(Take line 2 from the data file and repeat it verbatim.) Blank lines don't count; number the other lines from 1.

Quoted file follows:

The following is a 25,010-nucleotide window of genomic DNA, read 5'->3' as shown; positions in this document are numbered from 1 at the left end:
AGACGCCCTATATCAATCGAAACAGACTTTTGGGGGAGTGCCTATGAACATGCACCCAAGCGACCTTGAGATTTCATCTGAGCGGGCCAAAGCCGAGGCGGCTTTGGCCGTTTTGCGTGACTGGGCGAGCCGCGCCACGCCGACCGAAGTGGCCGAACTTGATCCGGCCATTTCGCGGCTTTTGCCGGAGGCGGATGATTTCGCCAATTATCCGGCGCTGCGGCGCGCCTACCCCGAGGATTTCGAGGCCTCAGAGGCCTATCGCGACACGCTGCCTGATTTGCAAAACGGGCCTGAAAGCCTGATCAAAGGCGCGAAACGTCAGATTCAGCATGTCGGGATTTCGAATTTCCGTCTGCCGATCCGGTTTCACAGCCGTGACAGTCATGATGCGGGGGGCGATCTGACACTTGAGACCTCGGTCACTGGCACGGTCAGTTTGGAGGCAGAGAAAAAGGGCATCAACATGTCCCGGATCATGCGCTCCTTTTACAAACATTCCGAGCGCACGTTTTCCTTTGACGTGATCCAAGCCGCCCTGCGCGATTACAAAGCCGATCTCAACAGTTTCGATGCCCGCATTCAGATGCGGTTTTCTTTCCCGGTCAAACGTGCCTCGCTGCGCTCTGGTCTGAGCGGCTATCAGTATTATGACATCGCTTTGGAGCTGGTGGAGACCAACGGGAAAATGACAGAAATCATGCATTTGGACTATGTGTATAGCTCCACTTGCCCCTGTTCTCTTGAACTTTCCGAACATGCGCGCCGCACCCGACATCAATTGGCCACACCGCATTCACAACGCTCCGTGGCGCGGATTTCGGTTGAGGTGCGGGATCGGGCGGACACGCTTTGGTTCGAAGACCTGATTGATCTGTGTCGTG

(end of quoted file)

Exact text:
AGACGCCCTATATCAATCGAAACAGACTTTTGGGGGAGTGCCTATGAACATGCACCCAAGCGACCTTGAGATTTCATCTGAGCGGGCCAAAGCCGAGGCGGCTTTGGCCGTTTTGCGTGACTGGGCGAGCCGCGCCACGCCGACCGAAGTGGCCGAACTTGATCCGGCCATTTCGCGGCTTTTGCCGGAGGCGGATGATTTCGCCAATTATCCGGCGCTGCGGCGCGCCTACCCCGAGGATTTCGAGGCCTCAGAGGCCTATCGCGACACGCTGCCTGATTTGCAAAACGGGCCTGAAAGCCTGATCAAAGGCGCGAAACGTCAGATTCAGCATGTCGGGATTTCGAATTTCCGTCTGCCGATCCGGTTTCACAGCCGTGACAGTCATGATGCGGGGGGCGATCTGACACTTGAGACCTCGGTCACTGGCACGGTCAGTTTGGAGGCAGAGAAAAAGGGCATCAACATGTCCCGGATCATGCGCTCCTTTTACAAACATTCCGAGCGCACGTTTTCCTTTGACGTGATCCAAGCCGCCCTGCGCGATTACAAAGCCGATCTCAACAGTTTCGATGCCCGCATTCAGATGCGGTTTTCTTTCCCGGTCAAACGTGCCTCGCTGCGCTCTGGTCTGAGCGGCTATCAGTATTATGACATCGCTTTGGAGCTGGTGGAGACCAACGGGAAAATGACAGAAATCATGCATTTGGACTATGTGTATAGCTCCACTTGCCCCTGTTCTCTTGAACTTTCCGAACATGCGCGCCGCACCCGACATCAATTGGCCACACCGCATTCACAACGCTCCGTGGCGCGGATTTCGGTTGAGGTGCGGGATCGGGCGGACACGCTTTGGTTCGAAGACCTGATTGATCTGTGTCGTG